London Daily

Focus on the big picture.

Rail reform needed before workers' pay increases, says transport secretary

Rail reform needed before workers' pay increases, says transport secretary

Striking rail workers need to accept reforms to see their pay increase, the transport secretary has said.

RMT union members are holding a series of strikes over the festive period while trying to negotiate more money to match rising inflation.

But Mark Harper said workplace reforms were the only way to "free up" funding to do this.

The RMT called on Mr Harper to "facilitate" negotiations on a new pay deal between the union and rail bosses.
Speaking on the

Sunday with Laura Kuenssberg show, Mr Harper said: "It is the reforms that free up the savings that then unlock the ability for the companies to make an offer to the trade unions on pay.

"Both of those things have to happen in parallel.

"I do not have a bottomless pit of taxpayers' money to throw at this problem."

Any money saved through reforms would have to be split "fairly between the taxpayer and the people who work in the industry", Mr Harper added.

The government used £16bn of taxpayers' money to keep services running as passenger numbers plummeted during the Covid-19 lockdowns, at one point reaching a 150-year low.

Latest figures show rail travel in November 20% lower than over the the same period before the pandemic hit the UK.

Mr Harper said there had been "quite a lot of progress" in negations between the trade unions and train operating companies and Network Rail.

Mick Lynch met with Mark Harper last week


RMT general secretary Mick Lynch said: "We have heard all of this before from other ministers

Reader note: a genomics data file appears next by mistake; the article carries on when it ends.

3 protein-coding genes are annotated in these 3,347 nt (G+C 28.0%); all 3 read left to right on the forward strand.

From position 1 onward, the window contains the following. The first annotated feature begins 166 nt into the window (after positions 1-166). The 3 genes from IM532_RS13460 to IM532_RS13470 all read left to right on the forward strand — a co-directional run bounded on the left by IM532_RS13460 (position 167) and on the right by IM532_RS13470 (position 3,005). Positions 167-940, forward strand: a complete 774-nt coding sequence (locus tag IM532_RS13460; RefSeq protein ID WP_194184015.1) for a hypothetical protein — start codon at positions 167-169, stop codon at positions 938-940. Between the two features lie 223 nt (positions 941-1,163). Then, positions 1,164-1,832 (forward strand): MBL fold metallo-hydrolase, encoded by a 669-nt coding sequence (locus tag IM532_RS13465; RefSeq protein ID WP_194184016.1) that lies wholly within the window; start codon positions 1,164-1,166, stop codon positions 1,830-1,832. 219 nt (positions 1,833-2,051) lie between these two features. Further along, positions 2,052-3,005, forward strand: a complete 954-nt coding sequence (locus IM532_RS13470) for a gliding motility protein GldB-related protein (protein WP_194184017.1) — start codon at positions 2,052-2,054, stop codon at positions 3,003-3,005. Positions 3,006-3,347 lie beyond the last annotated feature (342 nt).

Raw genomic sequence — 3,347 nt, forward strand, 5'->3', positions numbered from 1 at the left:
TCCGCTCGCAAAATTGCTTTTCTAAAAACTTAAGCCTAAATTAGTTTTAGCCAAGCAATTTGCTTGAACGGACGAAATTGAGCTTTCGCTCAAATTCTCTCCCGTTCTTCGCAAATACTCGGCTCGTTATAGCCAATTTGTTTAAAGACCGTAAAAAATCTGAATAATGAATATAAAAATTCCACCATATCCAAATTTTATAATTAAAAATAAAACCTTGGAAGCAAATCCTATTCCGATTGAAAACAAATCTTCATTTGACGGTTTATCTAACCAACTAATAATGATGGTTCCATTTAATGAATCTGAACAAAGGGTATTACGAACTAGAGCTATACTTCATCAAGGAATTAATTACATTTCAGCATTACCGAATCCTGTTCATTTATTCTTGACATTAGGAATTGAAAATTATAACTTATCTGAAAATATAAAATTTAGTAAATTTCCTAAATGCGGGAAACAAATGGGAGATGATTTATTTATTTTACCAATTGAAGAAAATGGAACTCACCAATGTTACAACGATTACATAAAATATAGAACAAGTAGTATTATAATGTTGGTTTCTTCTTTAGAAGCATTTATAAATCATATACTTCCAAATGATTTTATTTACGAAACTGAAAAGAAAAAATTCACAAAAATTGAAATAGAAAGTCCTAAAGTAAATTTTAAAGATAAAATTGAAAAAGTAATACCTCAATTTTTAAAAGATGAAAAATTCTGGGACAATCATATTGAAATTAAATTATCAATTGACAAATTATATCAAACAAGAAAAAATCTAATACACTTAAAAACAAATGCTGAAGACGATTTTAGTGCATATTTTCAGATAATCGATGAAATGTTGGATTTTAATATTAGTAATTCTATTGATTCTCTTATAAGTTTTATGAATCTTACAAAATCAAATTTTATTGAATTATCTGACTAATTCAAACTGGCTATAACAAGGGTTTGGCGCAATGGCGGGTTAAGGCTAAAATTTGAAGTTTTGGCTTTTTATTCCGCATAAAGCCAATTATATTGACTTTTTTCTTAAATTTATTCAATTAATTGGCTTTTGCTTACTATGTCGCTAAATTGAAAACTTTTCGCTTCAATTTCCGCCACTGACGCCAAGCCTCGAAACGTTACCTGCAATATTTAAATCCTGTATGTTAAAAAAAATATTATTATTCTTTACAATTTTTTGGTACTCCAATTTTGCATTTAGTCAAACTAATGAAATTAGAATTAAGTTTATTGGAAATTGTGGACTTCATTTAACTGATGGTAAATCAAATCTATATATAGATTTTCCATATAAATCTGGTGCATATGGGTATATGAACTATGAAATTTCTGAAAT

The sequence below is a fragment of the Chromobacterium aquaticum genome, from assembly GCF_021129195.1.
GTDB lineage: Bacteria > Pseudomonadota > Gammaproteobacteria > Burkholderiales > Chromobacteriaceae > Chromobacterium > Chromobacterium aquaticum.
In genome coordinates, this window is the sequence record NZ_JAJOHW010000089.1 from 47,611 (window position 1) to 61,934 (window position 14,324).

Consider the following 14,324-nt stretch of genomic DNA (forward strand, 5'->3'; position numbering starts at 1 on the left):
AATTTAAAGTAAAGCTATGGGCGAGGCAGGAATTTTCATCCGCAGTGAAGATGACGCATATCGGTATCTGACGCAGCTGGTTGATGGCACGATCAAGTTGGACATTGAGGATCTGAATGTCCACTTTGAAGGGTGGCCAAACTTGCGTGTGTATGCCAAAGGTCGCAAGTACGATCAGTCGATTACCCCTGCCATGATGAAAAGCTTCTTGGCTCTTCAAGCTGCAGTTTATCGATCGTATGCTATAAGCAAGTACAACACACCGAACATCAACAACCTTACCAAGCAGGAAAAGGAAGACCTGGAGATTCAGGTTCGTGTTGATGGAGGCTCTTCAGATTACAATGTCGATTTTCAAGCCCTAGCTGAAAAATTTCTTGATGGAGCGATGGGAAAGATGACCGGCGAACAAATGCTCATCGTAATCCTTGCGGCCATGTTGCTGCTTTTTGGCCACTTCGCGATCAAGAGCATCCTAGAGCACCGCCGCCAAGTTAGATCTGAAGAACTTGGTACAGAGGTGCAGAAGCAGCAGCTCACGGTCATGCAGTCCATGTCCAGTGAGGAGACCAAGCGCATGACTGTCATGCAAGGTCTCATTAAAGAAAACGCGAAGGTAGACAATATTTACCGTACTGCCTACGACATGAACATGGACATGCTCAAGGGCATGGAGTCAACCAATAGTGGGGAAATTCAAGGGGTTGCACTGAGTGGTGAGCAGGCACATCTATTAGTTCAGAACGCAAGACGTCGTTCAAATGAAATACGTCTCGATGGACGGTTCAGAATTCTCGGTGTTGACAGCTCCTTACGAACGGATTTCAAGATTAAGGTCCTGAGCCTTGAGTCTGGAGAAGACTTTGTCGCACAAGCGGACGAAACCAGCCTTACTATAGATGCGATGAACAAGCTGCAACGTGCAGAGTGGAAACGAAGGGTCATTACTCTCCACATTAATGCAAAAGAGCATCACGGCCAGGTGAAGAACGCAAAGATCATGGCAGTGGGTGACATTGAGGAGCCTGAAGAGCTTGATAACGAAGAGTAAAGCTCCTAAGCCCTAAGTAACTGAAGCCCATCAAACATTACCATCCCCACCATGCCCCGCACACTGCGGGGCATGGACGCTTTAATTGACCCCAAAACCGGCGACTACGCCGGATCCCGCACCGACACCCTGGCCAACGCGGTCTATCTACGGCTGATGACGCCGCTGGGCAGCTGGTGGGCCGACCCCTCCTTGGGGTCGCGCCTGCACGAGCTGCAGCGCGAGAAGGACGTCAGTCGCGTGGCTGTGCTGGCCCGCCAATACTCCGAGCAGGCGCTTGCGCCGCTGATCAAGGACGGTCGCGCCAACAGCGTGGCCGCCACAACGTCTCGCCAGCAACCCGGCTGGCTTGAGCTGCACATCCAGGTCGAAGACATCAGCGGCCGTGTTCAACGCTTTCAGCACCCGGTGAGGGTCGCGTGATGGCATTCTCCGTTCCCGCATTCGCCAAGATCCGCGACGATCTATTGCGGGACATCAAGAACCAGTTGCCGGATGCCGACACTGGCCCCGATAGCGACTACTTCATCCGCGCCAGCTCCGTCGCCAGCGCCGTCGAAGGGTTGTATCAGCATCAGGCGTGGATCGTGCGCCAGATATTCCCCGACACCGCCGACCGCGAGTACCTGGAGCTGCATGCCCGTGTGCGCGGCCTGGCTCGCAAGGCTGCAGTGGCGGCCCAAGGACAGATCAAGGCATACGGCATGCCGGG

"We need Mr Harper to make his role as facilitator tangible and real."

He called on him to give rail companies "mandates that enable them to make an offer that will create a settlement".

RMT, which represents workers such as guards and signalling staff, has already held eight days of strikes since June which have caused widespread disruption.

Along with other rail unions, its members want pay rises in line with the surging cost of living. Inflation - the rate at which prices rise - hit 11.1% last month.

RMT says members working for train companies have been subject to "pay freezes, threats to jobs and attacks on their terms and conditions".

Network Rail plans to shed 1,900 maintenance jobs as it tries to make £2bn of savings over the next two years. The body, which manages all of Great Britain's railway infrastructure, said it hoped to cut the jobs through voluntary means.

The rail industry say reforms are also needed to modernise the railway and make pay rises affordable.



Strikes will be staged across four 48-hour periods on 13-14 and 16-17 December, and 3-4 and 6-7 January.

Some 40,000 workers will walk out and there is likely to be disruption in the days around the strikes due to trains not being in the right places.

British Trades Union Congress general secretary Frances O'Grady told the BBC there was "a deal to be done" between the unions and rail bosses.

A deal "takes goodwill, good faith and people around the table, but it also takes clarity," Ms O'Grady said.

She added that there had been a recent "change in tone" from the government after Grant Shapps was removed as transport secretary in September.